The 17th Century Nonconformist preacher and diarist Oliver Heywood, who was for a time incumbent at Coley Chapel wrote that Coley was “once a priory in popish times” but whilst the Hospitalalers certainly owned the land, there is no primary historical or archaeological evidence to suggest they actually maintained a community on the site (although neither has it been strenuously sought). However, certain clues do remain in the name of nearby Priestley Green and the preponderance of holy wells in the area, including Helliwell Syke, Lister Well and St. John’s Well which was believed to possess healing powers and can still be found in a field above the hamlet at Coley Hall.

Nonetheless, several remembrances of the Hospitallers’ ownership of Coley do still endure. The patron saint of the Order was John the Baptist and in addition to St. John’s Well, Coley Church (built in 1812 on the site of the earlier 16th Century chapel) is similarly dedicated, whilst preserved inside the church is the original cross from Coley denoting its tenure. It is also interesting to note that John the Baptist was often depicted as a severed head and the gateway to Coley Hall features a particularly fine example of the archaic stone head motif. Although the relief was carved in 1649 more than a century after the Hospitallers had lost the land, that fact does not preclude the persistence of the image in the local psyche.

The land at Coley passed into the hands of the Sunderland family (of High Sunderland) on 29th April 1572 and it is thought that the body of the current Hall was built by Samuel Sunderland around 1640, passing to his nephew Langdale in 1646. During the Civil Wars, Langdale fought for the Royalists as a Captain of a Troop of Horse under the Earl of Newcastle and whilst he was resident at the Hall, it suffered badly from bombardment by passing Parliamentary troops, necessitating the rebuilding of its south frontage. The victorious Commonwealth later imposed a decimation tax on Langdale forcing him to sell Coley along with the family estates at High Sunderland.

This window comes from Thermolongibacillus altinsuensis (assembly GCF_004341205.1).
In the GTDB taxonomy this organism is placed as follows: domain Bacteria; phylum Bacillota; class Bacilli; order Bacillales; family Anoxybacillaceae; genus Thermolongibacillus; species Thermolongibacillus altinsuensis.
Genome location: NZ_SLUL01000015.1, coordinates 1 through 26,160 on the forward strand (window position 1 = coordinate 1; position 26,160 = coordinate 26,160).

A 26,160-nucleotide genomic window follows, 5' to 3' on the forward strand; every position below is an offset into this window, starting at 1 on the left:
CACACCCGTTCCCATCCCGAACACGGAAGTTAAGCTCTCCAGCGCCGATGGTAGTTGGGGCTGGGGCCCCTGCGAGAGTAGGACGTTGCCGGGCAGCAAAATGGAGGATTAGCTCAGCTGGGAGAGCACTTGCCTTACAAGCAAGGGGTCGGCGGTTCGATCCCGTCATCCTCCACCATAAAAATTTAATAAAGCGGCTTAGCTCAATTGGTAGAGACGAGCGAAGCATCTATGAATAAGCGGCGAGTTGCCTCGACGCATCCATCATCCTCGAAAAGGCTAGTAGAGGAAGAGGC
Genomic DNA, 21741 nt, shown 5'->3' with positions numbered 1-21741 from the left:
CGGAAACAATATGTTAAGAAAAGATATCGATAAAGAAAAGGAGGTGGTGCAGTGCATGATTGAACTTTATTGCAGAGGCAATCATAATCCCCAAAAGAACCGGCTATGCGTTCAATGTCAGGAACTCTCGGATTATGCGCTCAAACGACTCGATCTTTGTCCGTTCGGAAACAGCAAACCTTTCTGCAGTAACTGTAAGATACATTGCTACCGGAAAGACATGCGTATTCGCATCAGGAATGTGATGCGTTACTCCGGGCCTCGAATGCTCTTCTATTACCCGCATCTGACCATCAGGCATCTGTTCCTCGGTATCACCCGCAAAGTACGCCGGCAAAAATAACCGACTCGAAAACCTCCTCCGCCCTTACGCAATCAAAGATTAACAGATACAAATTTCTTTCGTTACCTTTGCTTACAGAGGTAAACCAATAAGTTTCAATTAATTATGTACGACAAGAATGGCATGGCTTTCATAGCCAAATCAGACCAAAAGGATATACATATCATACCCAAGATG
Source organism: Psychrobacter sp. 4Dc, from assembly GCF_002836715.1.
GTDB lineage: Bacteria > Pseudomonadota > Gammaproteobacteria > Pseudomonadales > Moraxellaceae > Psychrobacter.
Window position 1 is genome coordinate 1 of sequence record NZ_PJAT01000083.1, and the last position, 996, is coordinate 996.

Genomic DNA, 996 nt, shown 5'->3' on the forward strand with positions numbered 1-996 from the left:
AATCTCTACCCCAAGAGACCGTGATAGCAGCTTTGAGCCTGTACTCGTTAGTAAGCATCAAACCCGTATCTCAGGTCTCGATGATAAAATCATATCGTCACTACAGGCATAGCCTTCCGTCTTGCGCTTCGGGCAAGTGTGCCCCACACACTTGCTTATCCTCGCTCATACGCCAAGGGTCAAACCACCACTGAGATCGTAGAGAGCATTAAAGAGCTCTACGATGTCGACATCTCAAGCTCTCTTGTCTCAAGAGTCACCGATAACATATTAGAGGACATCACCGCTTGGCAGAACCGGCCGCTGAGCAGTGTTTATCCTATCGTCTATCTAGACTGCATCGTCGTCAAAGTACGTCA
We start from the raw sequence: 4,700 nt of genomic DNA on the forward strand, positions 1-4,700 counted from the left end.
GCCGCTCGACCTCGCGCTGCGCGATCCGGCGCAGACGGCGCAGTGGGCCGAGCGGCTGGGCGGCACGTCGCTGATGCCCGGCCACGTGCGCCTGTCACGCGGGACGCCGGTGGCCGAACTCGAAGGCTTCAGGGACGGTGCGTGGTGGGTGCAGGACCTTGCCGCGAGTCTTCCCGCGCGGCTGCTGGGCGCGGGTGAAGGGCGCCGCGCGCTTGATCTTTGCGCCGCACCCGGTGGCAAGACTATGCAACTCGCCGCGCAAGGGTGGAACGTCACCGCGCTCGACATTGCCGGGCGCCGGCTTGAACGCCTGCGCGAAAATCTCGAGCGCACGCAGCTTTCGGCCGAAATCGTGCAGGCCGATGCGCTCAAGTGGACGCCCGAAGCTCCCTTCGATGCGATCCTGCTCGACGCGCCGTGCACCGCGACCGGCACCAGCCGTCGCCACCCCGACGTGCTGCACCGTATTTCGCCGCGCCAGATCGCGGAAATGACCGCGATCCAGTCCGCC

In 1657 the new owner William Horton leased the Hall for fifteen years to Captain John Hodgson, who’d fought for the Parliamentarian cause in the Civil Wars. For a period, Hodgson gave refuge there to Oliver Heywood whose uncompromising Nonconformity had seen him driven out as vicar at Coley Chapel, jailed under the Acts of Uniformity in 1659, prosecuted for riotous assembly and twice excommunicated in 1662 and 1685. Heywood’s controversial reputation was such that he was even accused of witchcraft, when John Hanson declared that following a visit to Heywood’s house the wife of one B. Jagger had “got power” over a maid of Anthony Waterhouse, who soon died.

Over the next few hundred years, Coley Hall passed through the hands of a succession of owners until 1961 when it was bought by Richard Pickles who found it in a near-derelict state and set about restoring it. In articles for the Brighouse Echo dated 24th February and 24th March 1962, Mr. Pickles describes experiencing a number of hauntings at the Hall. In one particular room the bed seemed vibrate for no reason and his dog would growl at some invisible presence moving around the room, whilst a motor mechanic working in a garage converted from old stables adjacent to the Hall was the victim of poltergeist activity which saw him showered with soil and stones.

However, it was Mrs. Pickles who witness the apparitions most associated with the Hall when she was confronted by the figure of a Cavalier leaning against the mantle. This experience was echoed by testimony from Mr. G.E. Gudgin, trustee of the estate of the late John Herbert Fletcher whose wife Anne Sunderland had been the last member of that family to reside at Coley. Gudgin recalled being told by Fletcher that on one occasion he had descended for breakfast to find the ghostly figures of two cavaliers in the morning room. A neighbour also recalled Anne Sunderland once showing him a priest-hole in the Hall, where there was a bloodstain reputed to belong to a murdered cavalier found hiding there.